Ethiopian PM Admits Half of Population Is Voiceless

Fredrick Ngugi October 12, 2016
An Ethiopian man mourns the death of a colleague who died in the ongoing Oromo protests. Quartz

After months of deadly protests in Addis Ababa, Ethiopia’s capital, Ethiopian Prime Minister Hailemariam Desalegn is finally admitting that about half of the country’s population is disenfranchised, reports BBC.

Speaking at a joint press conference with German Chancellor Angela Merkel Tuesday, Desalegn responded to questions from local journalists about the allegations of human rights abuses in the country.

“We have 49 percent of voices who are not represented in the parliament even though they have voted for the opposition, because of the electoral system,” Desalegn said.

His statement comes a day after his government declared a state of emergency, following months of massive protests by the Oromo people who have been accusing the Ethiopian government of segregation.

Biased Electoral System

Since November 2015, millions of Ethiopians, largely from the Oromo ethnic group, have been staging anti-government protests in different parts of the country, and one of the main issues they want to be addressed is the country’s electoral system, which they claim is biased.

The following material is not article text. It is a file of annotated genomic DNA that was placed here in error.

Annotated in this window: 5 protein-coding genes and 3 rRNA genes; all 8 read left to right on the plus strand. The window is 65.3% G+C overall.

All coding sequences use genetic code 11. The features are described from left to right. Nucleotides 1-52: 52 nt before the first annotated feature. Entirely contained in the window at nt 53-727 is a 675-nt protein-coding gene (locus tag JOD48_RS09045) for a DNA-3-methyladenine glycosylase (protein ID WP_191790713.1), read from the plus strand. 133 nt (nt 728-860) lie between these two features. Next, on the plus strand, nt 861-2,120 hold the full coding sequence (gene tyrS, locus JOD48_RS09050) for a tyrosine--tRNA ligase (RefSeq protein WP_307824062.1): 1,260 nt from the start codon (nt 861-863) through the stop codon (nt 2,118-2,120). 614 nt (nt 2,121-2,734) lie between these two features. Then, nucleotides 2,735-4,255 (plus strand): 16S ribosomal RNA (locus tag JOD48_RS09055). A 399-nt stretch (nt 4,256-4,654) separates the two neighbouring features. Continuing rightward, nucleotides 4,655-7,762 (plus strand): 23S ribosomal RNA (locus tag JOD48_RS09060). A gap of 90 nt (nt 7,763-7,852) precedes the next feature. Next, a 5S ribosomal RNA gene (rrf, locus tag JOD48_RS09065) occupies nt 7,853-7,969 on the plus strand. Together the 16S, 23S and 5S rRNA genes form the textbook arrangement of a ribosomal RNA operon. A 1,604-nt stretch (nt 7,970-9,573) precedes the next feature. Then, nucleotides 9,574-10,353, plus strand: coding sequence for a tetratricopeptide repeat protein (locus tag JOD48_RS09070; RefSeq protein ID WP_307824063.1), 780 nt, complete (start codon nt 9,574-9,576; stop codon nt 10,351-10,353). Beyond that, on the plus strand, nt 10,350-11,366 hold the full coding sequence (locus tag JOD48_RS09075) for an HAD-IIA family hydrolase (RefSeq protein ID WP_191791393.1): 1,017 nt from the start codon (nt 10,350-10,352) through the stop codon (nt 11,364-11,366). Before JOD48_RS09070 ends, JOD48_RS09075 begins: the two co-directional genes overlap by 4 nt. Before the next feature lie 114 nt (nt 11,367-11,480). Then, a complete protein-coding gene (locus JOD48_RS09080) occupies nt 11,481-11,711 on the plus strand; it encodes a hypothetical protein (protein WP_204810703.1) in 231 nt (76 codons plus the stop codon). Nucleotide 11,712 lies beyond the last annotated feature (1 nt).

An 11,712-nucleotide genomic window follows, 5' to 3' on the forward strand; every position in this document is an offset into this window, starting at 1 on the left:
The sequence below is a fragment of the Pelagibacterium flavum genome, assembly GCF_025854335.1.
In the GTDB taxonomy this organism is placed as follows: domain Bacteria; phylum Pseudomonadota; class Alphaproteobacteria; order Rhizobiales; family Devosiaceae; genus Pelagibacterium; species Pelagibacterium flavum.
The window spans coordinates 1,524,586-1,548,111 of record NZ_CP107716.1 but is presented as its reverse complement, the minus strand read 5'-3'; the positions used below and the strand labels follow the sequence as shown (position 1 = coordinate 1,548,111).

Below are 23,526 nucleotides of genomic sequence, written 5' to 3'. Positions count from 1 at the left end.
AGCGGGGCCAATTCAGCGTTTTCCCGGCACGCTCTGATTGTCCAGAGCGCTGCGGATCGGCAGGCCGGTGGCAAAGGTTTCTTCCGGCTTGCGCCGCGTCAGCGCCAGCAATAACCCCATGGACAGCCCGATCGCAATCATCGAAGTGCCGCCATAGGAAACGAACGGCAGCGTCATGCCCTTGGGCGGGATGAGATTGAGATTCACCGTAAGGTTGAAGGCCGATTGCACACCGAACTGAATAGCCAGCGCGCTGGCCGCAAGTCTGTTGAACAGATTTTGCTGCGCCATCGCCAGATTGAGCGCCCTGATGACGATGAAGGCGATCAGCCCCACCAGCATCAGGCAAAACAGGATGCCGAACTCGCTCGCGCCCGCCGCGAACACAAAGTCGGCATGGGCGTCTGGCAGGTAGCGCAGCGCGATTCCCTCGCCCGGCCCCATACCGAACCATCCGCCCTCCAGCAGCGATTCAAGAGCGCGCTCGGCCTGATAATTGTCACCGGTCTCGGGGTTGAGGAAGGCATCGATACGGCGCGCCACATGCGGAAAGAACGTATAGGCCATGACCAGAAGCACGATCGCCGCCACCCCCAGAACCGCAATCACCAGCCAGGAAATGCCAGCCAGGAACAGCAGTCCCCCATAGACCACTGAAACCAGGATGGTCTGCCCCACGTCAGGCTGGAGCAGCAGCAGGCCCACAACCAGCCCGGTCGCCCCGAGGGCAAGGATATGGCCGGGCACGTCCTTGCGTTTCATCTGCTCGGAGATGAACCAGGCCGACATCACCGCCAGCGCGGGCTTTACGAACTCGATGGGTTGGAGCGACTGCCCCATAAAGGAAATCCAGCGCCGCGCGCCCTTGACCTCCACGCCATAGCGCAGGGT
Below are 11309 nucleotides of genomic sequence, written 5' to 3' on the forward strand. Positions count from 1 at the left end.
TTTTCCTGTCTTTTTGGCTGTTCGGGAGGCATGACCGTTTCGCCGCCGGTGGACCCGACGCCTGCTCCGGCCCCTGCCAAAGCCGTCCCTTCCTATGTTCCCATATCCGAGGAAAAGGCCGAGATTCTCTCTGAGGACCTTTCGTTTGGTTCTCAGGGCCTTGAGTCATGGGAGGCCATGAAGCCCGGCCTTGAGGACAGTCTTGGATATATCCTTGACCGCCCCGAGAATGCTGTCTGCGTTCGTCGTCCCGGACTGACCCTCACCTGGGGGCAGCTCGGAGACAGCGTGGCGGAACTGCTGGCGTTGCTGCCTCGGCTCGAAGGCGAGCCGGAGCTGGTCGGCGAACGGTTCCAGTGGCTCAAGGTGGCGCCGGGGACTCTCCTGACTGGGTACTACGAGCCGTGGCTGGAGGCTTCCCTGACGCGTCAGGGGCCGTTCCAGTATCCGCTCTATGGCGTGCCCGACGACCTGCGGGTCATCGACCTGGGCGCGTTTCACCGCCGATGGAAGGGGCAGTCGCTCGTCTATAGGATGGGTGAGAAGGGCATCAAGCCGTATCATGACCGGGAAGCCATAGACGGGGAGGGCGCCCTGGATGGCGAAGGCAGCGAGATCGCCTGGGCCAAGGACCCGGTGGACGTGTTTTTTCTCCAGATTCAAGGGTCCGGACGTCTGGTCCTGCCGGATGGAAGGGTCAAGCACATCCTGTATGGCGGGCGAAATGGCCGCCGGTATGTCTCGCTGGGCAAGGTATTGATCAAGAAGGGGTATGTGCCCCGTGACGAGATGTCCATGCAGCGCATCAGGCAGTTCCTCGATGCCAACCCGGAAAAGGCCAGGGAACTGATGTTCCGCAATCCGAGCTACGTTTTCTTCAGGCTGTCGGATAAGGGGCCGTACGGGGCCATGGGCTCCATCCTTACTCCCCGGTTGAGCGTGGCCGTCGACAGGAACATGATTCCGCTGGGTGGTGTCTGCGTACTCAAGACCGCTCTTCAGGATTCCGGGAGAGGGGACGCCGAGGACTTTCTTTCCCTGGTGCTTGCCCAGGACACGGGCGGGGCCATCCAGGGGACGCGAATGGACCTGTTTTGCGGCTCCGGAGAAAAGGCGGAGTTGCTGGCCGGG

Under the current voting system, the ruling party appears to have an upper hand over the opposition: In last year’s election, the ruling party took all 546 seats in parliament, leaving those who voted for the opposition unrepresented.

Speaking to journalists this week, Desalegn admitted that the current electoral system has excluded the opposition and promised to initiate the necessary processes for its reform.

His sentiments were echoed by Ethiopian President Mulatu Teshome on Monday who said the current system needs to be changed in order to accommodate everyone, including the opposition.

“We want to reform the electoral system so the voices of those who are not represented can also be heard in the parliament,” Desalegn said.

According to Article 56 of the Ethiopian Constitution, “[The] political party or coalition of political parties that has the greatest number of seats in the House of People’s Representatives shall form the executive and lead it.”

Still, Desalegn’s statement is being criticized by Ethiopia’s opposition leaders who believe he is insincere and wants to hoodwink Merkel.

“We have been demanding this for several years. They are always promising things for the consumption of the international community, but it’s never implemented,” Merera Gudina, chairman of the opposition Oromo Federal Congress, told the AFP.

Last Edited by:Abena Agyeman-Fisher Updated: June 19, 2018


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